Kanchanaburi is the third largest province in Thailand and is located approximately 130 kilometers west-northwest of Khrungthep. Myanmar (Burma) borders it on the west. In north and west Kanchanaburi the terrain is mostly high plains and mountains with the Thanon Thongchai Range forming the natural border between Thailand and Myanmar.
It is from this range that the Kwai Noi and Kwai Yai rivers form. As a result, several of Thailand’s largest waterfalls are found in this area.
We stayed in the eponymous provincial capital at the charming Pong-Phen Guesthouse. Situated where the Kwai Noi and Kwai Yai rivers merge to become the Mae Klong, this is where the famous Bridge over the River Kwai is situated, immortalized in the movie starring Alec Guinness.
Arriving in Kanchanaburi about ten in the morning, we stopped by the Tourism Authority office to get a local map, guidebook, and a list of accommodations. Pong-Phen (left) was the first guesthouse we checked out and satisfied with its cleanliness and reasonable rates (500 baht a night – approximately US$13.50) we checked in and unloaded our bags.
One of the attractions of the area is the natural beauty, so we drove up to Erawan Waterfall, located 65 km north in the Amphoe (district) of Sri Sawat. Situated in the 550 square km Erawan National Park, the waterfall is composed of seven distinct tiers, or stages. Right: At the first stage of the waterfall, Brad climbed out on a fallen tree.
The highest stage of the waterfall is just over 2 km away from the trailhead. Several of the stages feature clear blue pools that are well-suited for swimming, complete with fish to nibble at your toes!
One of the observations I made while visiting the waterfall was the difference between Thai and farang visitors’ dress: Thais who chose to swim or play in the water were always much more modestly attired than the farang, usually wearing t-shirts and shorts even for swimming.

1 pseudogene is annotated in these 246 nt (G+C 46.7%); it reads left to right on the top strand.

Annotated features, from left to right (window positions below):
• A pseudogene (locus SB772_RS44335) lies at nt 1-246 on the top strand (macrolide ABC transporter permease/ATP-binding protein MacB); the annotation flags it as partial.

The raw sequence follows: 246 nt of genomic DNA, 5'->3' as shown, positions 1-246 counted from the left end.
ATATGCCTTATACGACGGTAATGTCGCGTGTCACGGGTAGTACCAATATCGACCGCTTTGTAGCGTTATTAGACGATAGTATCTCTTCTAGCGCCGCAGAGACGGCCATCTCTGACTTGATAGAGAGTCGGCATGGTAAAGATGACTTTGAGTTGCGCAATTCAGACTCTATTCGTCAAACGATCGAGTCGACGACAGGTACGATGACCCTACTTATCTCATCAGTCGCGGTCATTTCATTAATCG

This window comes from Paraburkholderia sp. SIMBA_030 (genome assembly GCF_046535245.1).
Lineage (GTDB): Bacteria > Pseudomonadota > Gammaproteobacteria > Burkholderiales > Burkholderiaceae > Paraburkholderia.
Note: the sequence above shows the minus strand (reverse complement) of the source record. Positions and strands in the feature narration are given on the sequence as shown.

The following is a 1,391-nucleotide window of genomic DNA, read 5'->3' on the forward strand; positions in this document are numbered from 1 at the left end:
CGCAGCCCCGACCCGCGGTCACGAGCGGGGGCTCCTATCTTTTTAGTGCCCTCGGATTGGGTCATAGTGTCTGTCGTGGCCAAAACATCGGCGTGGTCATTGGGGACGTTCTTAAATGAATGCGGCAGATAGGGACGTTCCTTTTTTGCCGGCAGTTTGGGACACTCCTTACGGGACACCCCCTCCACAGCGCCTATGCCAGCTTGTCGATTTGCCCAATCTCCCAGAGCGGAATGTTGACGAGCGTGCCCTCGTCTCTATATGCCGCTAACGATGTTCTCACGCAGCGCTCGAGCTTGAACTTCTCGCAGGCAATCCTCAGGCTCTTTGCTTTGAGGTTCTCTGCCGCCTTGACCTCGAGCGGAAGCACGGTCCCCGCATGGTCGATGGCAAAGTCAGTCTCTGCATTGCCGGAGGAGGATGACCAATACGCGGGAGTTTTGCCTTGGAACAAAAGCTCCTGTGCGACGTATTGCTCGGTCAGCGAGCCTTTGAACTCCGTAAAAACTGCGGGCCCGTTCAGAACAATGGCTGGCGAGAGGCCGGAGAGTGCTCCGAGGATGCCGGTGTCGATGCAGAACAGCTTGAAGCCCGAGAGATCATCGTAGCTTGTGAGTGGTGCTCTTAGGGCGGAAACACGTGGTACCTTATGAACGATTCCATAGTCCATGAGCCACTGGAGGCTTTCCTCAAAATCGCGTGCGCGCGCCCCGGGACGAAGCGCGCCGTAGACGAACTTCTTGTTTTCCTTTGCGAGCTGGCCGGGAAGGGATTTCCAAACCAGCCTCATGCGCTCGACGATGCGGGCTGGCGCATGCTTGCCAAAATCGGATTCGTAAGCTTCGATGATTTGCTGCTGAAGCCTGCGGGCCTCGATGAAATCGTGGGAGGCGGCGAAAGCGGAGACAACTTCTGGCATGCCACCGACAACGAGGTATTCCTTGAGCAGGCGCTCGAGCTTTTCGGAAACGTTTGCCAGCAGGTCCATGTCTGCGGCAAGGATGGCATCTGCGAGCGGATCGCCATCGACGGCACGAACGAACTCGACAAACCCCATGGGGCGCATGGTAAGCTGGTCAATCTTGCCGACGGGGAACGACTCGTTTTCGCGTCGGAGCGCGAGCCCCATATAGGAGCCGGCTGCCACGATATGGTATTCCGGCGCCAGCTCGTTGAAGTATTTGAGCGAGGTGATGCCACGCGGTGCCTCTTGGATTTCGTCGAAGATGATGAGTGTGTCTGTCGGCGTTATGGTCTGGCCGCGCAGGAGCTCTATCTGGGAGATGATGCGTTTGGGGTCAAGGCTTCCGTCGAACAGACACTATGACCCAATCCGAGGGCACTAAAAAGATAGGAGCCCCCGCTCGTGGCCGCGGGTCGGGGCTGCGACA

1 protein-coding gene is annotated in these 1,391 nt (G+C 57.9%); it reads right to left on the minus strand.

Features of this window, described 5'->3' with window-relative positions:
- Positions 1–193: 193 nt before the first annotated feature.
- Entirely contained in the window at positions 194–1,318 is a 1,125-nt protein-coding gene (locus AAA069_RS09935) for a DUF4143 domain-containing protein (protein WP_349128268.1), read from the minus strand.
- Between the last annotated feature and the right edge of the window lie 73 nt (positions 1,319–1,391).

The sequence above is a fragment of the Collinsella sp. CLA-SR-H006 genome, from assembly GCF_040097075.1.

At the fourth stage we found a relatively quiet pool with one high waterfall and two local boys who were swimming around and splashing about, a Thai Huck Finn and Tom Sawyer. A group of monks who were visiting the park arrived and took a dip in the pool, their robes wrapped to still cover from their upper belly to their ankles. One monk didn’t swim and instead walked along a rock ledge above a smaller waterfall, contemplating the scenery and talking with the boys. Above: Can you spot Huck?
By early afternoon we were waterfalled out so returned to the car, driving back down the mountain to Wat Pa Luangta Bua Yannasampanno Forest Monastery – the “Tiger Temple.” Racing to get there before the gates closed at 5:00, I managed to overshoot it by 20 km because the sign didn’t face the direction I was driving from! We arrived with thirty minutes to spare, just ahead of some threatening clouds.
The Tiger Temple was established by Abbot Pra Acharn Phoosit several years ago when a nearly-dead tiger cub whose parents had been shot by poachers, was brought to the monastery by local villagers. The Abbot welcomed the orphaned tiger out of compassion and nursed him back to health.
Over time, other tiger cubs were found and brought to the monastery. A facility was built to properly care for these tigers, who didn’t have enough instinct to survive in the wild as hunters. The facility was expanded to include other wildlife and a master plan is in place to build a world-class “New Home for Tigers” that will allow for the next generation to be raised with minimal human contact in the hopes that they can be returned to the wild.